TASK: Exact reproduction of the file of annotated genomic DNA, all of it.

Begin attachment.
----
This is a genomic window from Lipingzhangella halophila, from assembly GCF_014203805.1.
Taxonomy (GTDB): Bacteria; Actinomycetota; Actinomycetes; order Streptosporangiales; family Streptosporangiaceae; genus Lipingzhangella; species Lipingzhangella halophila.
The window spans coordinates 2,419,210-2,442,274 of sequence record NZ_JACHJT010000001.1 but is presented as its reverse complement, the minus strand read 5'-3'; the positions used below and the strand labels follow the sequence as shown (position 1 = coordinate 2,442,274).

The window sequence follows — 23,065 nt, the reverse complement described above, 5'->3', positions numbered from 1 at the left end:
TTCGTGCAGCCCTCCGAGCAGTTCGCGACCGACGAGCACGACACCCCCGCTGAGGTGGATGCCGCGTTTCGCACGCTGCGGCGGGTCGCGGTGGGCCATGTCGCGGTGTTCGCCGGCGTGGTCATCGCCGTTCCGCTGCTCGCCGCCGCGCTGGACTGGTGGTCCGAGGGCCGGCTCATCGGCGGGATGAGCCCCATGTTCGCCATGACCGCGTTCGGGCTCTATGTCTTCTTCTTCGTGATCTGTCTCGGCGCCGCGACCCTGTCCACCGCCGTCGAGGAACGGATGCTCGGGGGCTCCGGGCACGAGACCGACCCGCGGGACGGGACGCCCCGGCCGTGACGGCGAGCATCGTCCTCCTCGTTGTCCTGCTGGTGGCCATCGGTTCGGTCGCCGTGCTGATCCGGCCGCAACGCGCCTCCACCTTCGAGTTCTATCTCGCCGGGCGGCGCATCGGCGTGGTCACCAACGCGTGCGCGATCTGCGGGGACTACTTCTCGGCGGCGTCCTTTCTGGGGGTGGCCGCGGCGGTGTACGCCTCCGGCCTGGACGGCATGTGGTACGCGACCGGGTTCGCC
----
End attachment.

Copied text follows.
This is a genomic window from Lipingzhangella halophila, from assembly GCF_014203805.1.
Taxonomy (GTDB): Bacteria; Actinomycetota; Actinomycetes; order Streptosporangiales; family Streptosporangiaceae; genus Lipingzhangella; species Lipingzhangella halophila.
The window spans coordinates 2,419,210-2,442,274 of sequence record NZ_JACHJT010000001.1 but is presented as its reverse complement, the minus strand read 5'-3'; the positions used below and the strand labels follow the sequence as shown (position 1 = coordinate 2,442,274).

The window sequence follows — 23,065 nt, the reverse complement described above, 5'->3', positions numbered from 1 at the left end:
TTCGTGCAGCCCTCCGAGCAGTTCGCGACCGACGAGCACGACACCCCCGCTGAGGTGGATGCCGCGTTTCGCACGCTGCGGCGGGTCGCGGTGGGCCATGTCGCGGTGTTCGCCGGCGTGGTCATCGCCGTTCCGCTGCTCGCCGCCGCGCTGGACTGGTGGTCCGAGGGCCGGCTCATCGGCGGGATGAGCCCCATGTTCGCCATGACCGCGTTCGGGCTCTATGTCTTCTTCTTCGTGATCTGTCTCGGCGCCGCGACCCTGTCCACCGCCGTCGAGGAACGGATGCTCGGGGGCTCCGGGCACGAGACCGACCCGCGGGACGGGACGCCCCGGCCGTGACGGCGAGCATCGTCCTCCTCGTTGTCCTGCTGGTGGCCATCGGTTCGGTCGCCGTGCTGATCCGGCCGCAACGCGCCTCCACCTTCGAGTTCTATCTCGCCGGGCGGCGCATCGGCGTGGTCACCAACGCGTGCGCGATCTGCGGGGACTACTTCTCGGCGGCGTCCTTTCTGGGGGTGGCCGCGGCGGTGTACGCCTCCGGCCTGGACGGCATGTGGTACGCGACCGGGTTCGCC